I knew this would happen. You begin blogging with virtuous intentions to only write about things you know a bit about, like work, or your life or interesting Jewish stuff happening in Israel. Then something so utterly outrageous happens that you can’t shut up about even though your only qualification for writing on it is being a morally sentient human being.
I might still have shut up if everyone else were writing about it. But since they aren’t (I haven’t seen one op-ed about this on the Times if Israel site), here goes.
The story in brief for those who only get their news from T of I: Ayaan Hirsi Ali, the campaigner for women’s rights in Muslim communities was invited by Brandeis University to receive an honorary degree and give the 2014 commencement address.
Hirsi Ali writes and speaks about honour killing in muslim families, female genital mutilation, and the widespread forced marriage of muslim girls as young as nine to men they do not know. The number of girls and women murdered by close family members in honour killings each year is hard to count as many are not reported, but the BBC estimates that it is at least 20,000.
According to a recent research article in Middle East Review the “cause” can be an unsuitable boyfriend, or merely an interest in movies or books; around half the cases also involve torture as well as murder and although the phenomenon also exists in Sikh and Hindu communities, more than 90% of cases involve muslims.
Hirsi Ali has first hand experience of all these things, so presumably knows what she’s talking about. She suffered genital mutilation at the age of five, fled to the Netherlands to avoid forced marriage to a cousin and for the past decade has lived in daily danger of being murdered for dishonoring Islam since she co-produced a movie called Submission about the situation of women in the muslim world with film-maker Theo Van Gogh. Van Gogh was murdered on the street in Amsterdam shortly after the film appeared.
The killer pinned a note to Van Gogh’s chest saying that Hirsi Ali would be next. She went into hiding until, no longer confident that Holland would protect her, she moved to the US.
The Council on American Islamic Relations (a Saudi-funded organization that has been implicated in funding Hamas) expressed outrage at Brandeis’ invitation and promoted a petition to have it revoked. This garnered 7000 signatures, mostly from people not connected to the university. 85 out of 350 Brandeis faculty also signed a letter to have Hirsi Ali disinvited.
Brandeis caved and cancelled the invitation. They issued a statement explaining that though the university respected her work “we cannot overlook certain of her past statements that are inconsistent with Brandeis University’s core values. For all concerned, we regret that we were not aware of these statements earlier.”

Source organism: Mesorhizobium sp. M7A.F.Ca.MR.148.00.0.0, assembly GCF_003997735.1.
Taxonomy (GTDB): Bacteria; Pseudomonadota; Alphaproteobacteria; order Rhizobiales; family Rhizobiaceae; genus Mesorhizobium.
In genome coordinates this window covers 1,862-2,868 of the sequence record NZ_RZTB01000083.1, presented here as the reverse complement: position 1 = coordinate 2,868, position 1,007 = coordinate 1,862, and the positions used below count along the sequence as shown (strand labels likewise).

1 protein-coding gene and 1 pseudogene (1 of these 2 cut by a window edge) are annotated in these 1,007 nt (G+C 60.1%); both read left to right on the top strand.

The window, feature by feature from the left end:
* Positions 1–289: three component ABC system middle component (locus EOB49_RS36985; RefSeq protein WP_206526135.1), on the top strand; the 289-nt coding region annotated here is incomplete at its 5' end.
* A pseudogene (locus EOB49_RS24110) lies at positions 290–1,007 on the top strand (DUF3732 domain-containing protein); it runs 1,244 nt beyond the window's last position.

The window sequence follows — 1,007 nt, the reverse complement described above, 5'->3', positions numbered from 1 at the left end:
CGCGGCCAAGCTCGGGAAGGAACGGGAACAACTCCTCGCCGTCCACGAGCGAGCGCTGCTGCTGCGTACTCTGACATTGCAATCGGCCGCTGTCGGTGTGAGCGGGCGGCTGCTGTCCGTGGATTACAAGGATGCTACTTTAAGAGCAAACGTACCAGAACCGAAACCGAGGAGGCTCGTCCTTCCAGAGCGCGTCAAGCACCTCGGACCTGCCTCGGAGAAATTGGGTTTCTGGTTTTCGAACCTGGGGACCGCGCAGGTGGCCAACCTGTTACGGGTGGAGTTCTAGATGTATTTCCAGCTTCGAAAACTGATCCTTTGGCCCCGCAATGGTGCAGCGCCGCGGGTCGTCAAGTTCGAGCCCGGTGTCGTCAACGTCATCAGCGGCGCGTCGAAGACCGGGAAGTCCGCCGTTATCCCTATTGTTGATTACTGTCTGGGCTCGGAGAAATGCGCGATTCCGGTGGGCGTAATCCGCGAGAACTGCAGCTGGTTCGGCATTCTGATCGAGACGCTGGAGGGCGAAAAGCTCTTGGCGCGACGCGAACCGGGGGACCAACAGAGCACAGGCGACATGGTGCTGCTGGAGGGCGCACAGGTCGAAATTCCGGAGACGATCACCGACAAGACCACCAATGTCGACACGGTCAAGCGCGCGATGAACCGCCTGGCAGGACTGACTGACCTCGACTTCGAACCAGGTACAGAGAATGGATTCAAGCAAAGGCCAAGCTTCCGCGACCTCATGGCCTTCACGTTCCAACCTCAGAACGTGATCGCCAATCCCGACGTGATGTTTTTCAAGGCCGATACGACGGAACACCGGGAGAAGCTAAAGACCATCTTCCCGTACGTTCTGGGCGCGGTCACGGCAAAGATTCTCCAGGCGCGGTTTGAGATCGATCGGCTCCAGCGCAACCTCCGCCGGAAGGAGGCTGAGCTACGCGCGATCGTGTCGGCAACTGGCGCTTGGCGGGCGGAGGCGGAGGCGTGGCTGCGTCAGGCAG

Not to be aware of the views of someone whose books made the bestseller lists worldwide shows a deplorable lack of intellectual curiosity in a university at best (if it isn’t an outright lie.) Moreover, Brandeis has also conferred honorary degrees on playwright Tony Kushner, who believes that the creation of Israel was a mistake, and Bishop Desmond Tutu, an anti-apartheid hero, but also an unrepentant anti-semite who calls the Jewish lobby “powerful and scary” and sanitized the Nazi gas-chambers saying that they made for a “neater death” than that suffered by blacks under apartheid.
From which it necessarily follows either that Brandeis was lamentably ignorant of their views as well, or that negation of the State of Israel, antisemitism and trivialization of the holocaust are not “inconsistent with Brandeis University’s core values” or that Brandeis’ true core values are hypocrisy and cowardice.
Brandeis University was named for Justice Louis Brandeis an indefatigable defender of liberal values, free speech and thought, and one of the greatest American Jews who ever lived. Brandeis famously wrote “Publicity is justly commended as a remedy for social and industrial diseases. Sunlight is said to be the best of disinfectants; electric light the most efficient policeman.” To disinvite and humiliate a woman who lays her life on the line each day to shed sunlight on some of the ugliest things happening in the world today is a betrayal of Louis Brandeis’ core values, never mind the university’s.
I heard Hirsan Ali speak at the President’s Conference in Jerusalem last summer and was moved to tears by her moral courage and clarity. It is sad and shameful that Brandeis students won’t hear her at their commencement.
How has a commitment to defend the oppressed mutated from compassion for the truly wretched to a zealous concern that students enjoying a $250,000 private education will not hear something that might make them feel uncomfortable?
Here is what Hirsan Ali would have said.